This is what
expand is for, e.g.
expand -t 4 file.txt.
expand won't edit the original file, but you can redirect to a new file and
mv it over the original, or use
sponge if you have it installed, e.g.
expand -t 4 file.txt > file.new && mv file.new file.txt
expand -t 4 file.txt | sponge file.txt
unexpand to do the reverse, convert multiple spaces to tabs.
unexpand support using fixed-width tabs (e.g.
-t 4 or
-t 8, etc) or a list of tab positions (e.g.
-t 4,12,32). They also have options to only convert initial, leading spaces/tabs. See the man pages for details.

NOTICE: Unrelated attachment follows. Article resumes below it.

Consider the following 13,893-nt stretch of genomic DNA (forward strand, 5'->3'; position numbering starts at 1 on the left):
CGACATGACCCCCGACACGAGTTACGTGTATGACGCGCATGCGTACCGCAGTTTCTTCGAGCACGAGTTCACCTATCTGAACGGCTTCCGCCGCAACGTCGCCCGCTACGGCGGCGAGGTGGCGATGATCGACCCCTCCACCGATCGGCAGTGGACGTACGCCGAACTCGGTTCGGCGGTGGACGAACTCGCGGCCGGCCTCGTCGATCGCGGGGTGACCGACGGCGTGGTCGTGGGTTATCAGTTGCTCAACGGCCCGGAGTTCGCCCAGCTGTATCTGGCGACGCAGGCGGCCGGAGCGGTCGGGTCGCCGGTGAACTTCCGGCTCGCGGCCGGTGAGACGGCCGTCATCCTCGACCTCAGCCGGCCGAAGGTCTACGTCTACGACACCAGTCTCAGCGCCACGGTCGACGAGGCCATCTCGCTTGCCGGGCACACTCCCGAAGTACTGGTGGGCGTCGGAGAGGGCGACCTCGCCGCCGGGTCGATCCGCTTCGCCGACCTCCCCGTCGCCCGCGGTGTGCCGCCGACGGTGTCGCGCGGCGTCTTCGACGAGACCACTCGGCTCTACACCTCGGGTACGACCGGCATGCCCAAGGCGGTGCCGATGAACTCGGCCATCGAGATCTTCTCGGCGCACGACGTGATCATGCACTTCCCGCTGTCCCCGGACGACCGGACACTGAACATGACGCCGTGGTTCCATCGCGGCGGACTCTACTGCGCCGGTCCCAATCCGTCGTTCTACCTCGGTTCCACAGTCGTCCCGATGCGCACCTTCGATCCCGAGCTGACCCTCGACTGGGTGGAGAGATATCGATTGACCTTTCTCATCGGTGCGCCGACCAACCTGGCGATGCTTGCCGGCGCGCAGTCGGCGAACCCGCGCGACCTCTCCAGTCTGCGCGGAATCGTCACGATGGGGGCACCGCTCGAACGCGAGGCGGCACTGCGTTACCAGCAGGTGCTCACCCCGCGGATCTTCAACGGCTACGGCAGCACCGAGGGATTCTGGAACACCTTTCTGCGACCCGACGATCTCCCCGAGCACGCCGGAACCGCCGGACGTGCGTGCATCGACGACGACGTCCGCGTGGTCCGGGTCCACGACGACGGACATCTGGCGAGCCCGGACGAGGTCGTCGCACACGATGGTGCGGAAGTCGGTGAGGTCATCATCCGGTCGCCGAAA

For more info about
man sponge and Is there a standard alternative to sponge to pipe a file into itself?. In short, it does the redirect and mv for you, using a temporary file. BTW, never try to redirect stdout to the same file that's currently being used as stdin. The shell will overwrite it before it even gets read.
sponge is from the moreutils package.
PS: See also GNU indent or one of many other similar source-code reformatting tools.